The toy is made from sturdy plastic and feels pretty solid, so I would not be worried about your youngling dropping it and smashing it into trillions of pieces. If they own the Ultimatrix, they will have tons of fun roleplaying with it, making the single accessory great for kids, not so much for collectors. Then again, how many collectors are hoarding Ben 10 toys?
Final Verdict – When I asked how many collectors hoard Ben 10 toys, I did not mean that in a negative tone. Far from it, as Ben 10 really is intended for kids to play with. I wish there were more toy lines like this, since it seems nowadays companies are more interested in the adult collectors than they are in entertaining children.
Ban Dai keeps the integrity of the franchise as well as a high play factor for kids. They are still great for collectors too, but this is a toy that was meant to have fun with. So if you buy one, make sure to get yourself one to take out of the package too.
Check out the gallery below to see more photos of “Swampfire”
Coming out in Spring 2012, Ban Dai will be continuing their popular Thundercats figures in an all new way!
The Cartoon Network characters will be adding a new line of stylized mini PVC figures to their already growing line of figures. The first wave features Lion-O, Panthro, Cheetara, Tygra, Mumm-Ra, and Slithe, and comes with a diorama style packaging. The figures will not be articulated, but you can get their other figures with a ton of joint mobility in their other lines.
This product will retail for around $24.99 when it hits stores in the spring. Check out hi-res pics of these mini figures below!
The G.I. Joe Collector Club has now revealed the eleventh of the twelve figures that will be included in the official G.I. Joe Subscription service for 2012.
“Cover Girl” will be joining the ranks of the previously announced “Sure Fire,” “Barrel Roll,” “Jinx,” “Iron Klaw,” “Topside,” “Grunt,” “Nano-B.A.T.,” “Cobra Dice,” “Quarrel,” and “TNT.”
Here is her character description, courtesy of Wikipedia:
Cover Girl’s real name is Courtney A. Krieger, and she was born in Peoria, Illinois. Prior to joining G.I. Joe, Cover Girl was a highly successful fashion model in Chicago and New York, and graced the covers of countless magazines. She eventually found the world of modeling unfulfilling, and joined the army to seek out new challenges in life. Cover Girl attended Armor School at Fort Knox and related tech schools, and felt very driven to master other skills, in order to prove that she was not just a pretty face. She is a qualified expert in diesel mechanics, gas turbine technology, LAW rocket, Dragon A/T Missile, M-16 and M-1911A auto pistol.
Each figure will be packaged on a 25th Anniversary style blister card. These five figures, plus seven other subscription figures, will only be available through the GIJCC Subscription service from Fun Publications. As an added bonus, by signing up for the full six month subscription you will receive a FREE bonus 13th figure. The price for each figure is expected to be between $20 and $25 each.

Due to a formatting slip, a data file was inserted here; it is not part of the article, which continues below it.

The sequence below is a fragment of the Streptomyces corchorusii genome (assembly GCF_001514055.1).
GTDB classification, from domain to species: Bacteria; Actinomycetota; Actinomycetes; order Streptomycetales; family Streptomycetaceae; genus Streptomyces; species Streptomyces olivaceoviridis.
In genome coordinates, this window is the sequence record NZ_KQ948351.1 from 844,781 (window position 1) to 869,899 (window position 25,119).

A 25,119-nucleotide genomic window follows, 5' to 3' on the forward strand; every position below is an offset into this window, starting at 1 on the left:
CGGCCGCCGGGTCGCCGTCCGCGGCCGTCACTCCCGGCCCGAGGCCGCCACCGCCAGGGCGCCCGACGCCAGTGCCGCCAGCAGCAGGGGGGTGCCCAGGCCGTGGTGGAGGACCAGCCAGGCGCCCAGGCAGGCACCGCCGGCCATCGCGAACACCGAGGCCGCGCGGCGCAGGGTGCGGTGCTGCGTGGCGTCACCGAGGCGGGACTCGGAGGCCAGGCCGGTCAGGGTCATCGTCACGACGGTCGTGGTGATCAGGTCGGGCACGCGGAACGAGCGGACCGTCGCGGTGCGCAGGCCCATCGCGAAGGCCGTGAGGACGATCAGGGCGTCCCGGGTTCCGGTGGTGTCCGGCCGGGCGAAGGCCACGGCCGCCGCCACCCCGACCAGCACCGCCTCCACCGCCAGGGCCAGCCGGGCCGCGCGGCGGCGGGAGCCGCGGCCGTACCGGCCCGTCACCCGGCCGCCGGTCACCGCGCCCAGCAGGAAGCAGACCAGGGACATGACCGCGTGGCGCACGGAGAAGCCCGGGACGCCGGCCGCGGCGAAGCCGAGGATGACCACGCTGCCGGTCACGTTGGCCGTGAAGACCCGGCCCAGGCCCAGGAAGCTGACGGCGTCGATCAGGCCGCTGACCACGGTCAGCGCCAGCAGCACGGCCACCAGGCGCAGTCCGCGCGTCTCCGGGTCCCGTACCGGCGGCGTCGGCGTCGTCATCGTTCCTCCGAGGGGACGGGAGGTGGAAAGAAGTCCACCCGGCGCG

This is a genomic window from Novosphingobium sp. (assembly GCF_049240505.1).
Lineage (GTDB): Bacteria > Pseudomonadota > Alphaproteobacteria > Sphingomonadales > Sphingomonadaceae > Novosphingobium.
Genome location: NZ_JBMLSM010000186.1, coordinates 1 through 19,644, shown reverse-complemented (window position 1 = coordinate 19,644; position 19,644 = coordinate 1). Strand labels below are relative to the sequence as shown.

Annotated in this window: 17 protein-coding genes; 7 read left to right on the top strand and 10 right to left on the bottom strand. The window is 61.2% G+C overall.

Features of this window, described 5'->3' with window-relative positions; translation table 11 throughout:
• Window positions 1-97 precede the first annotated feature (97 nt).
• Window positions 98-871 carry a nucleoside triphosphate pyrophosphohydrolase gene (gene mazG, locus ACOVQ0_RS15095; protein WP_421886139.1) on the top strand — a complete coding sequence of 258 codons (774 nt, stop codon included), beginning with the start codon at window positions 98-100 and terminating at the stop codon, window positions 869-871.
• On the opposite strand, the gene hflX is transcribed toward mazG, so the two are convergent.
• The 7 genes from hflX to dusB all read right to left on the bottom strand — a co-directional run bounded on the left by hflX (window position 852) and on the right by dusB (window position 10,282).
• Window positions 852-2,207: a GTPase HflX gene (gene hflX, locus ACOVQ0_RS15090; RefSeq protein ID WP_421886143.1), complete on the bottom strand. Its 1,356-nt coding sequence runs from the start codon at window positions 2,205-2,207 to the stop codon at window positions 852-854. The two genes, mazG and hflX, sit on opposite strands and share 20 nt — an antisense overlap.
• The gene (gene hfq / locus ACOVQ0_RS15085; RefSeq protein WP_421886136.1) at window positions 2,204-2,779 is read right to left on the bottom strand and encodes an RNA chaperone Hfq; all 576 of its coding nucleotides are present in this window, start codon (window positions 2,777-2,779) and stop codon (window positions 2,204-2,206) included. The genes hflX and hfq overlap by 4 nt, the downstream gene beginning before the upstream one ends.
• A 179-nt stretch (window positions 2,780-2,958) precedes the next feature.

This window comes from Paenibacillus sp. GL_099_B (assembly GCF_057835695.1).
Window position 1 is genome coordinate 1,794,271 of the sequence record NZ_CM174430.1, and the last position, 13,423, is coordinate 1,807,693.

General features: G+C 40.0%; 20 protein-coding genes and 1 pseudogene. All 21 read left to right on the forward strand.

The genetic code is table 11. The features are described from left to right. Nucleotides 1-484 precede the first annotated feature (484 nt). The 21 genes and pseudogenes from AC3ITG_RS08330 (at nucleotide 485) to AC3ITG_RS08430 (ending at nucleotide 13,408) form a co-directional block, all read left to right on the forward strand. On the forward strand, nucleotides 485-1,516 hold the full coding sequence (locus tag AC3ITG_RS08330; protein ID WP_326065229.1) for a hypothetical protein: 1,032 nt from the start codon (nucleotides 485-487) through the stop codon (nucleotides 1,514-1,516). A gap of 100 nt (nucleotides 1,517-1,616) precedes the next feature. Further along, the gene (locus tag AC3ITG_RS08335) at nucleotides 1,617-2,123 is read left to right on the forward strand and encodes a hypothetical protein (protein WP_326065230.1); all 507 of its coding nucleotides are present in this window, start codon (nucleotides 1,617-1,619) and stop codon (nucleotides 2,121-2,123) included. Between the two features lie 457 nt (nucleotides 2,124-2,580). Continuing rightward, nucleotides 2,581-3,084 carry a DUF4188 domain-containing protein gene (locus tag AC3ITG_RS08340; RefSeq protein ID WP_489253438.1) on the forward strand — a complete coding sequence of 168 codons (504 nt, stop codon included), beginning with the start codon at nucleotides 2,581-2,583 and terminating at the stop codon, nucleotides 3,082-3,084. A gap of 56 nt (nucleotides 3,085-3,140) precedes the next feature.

Starting on November 15 and ending on the 28th, Matty Collector will feature a large batch of their DC Comics Collectors line, Justice League Unlimited, for a special discounted price.
JLU Darkseid & Kalibak 2-Pack Was $25, Now $12
JLU Parademon 2-Pack Was $25, Now $12
JLU 3-Pack Featuring The Flash, Green Lantern & Hawkman Was $20, Now $10
JLU 3-Pack Featuring Adam Strange, Animal Man & Star Man Was $20 Now $10
JLU S.T.R.I.P.E. Was $20, Now $10
Furthermore, if you purchase multiple JLU 4-packs, Matty will slash the prices down. Specifically, if you buy 10 packs you only pay $12 each (plus shipping & taxes). And if you buy 20 packs, they’ll be just $10 each. Better yet, buy 30 packs and you’ll pay the crazy-low price of only $8 per pack! Yes, you read that right – $8 for a pack of four figures!
These are the packs that qualify for this insane deal:
JLU “Shazam!” Family 4-Pack
JLU Legion of Super Heroes 4-Pack
JLU Gotham City Criminals 4-Pack
JLU Justice Guild 4-Pack
JLU Doom Patrol 4-Pack
Also on November 15, you can pick up MOTUC Snout Sput and Bubble Power She-Ra, as well as her trusty flying steed, Swiftwind, along with DC Universe Classics Wave 18 which includes Toyman, Black Vulcan, Samurai, and Captain Boomerang among others.
NOTE: This review is being used with permission from the original source, and partner site, thefightnerd.com.
Every nerd has an extensive action figure collection, and this reviewer is no different. Fans of my site have seen photos of parts of the collection before, which includes all sorts of figures from Evil Dead, Street Fighter, Marvel Comics, Masters of the Universe, WWF, Ghostbusters, and so much more. Jakks Pacific has been helping to feed my addiction with their deluxe UFC action figures, which I have been collecting since their first wave a few years back.
Recently, I got a hold of two specific figures, Frankie Edgar from Wave 8 and Wanderlei Silva from Wave 9, and decided that since I have not done a review of the UFC toys in awhile, that I was past due. In my past reviews, I generally enjoyed the figures, but there were some problems. Here we are almost a year later since the last toy review, and I wondered if Jakks had fixed any of those issues I had or if they were content producing the same quality of figures I had seen previously. Should hardcore MMA fans lay down their cash for these toys, or are you better saving your money on hot wings and root beer floats?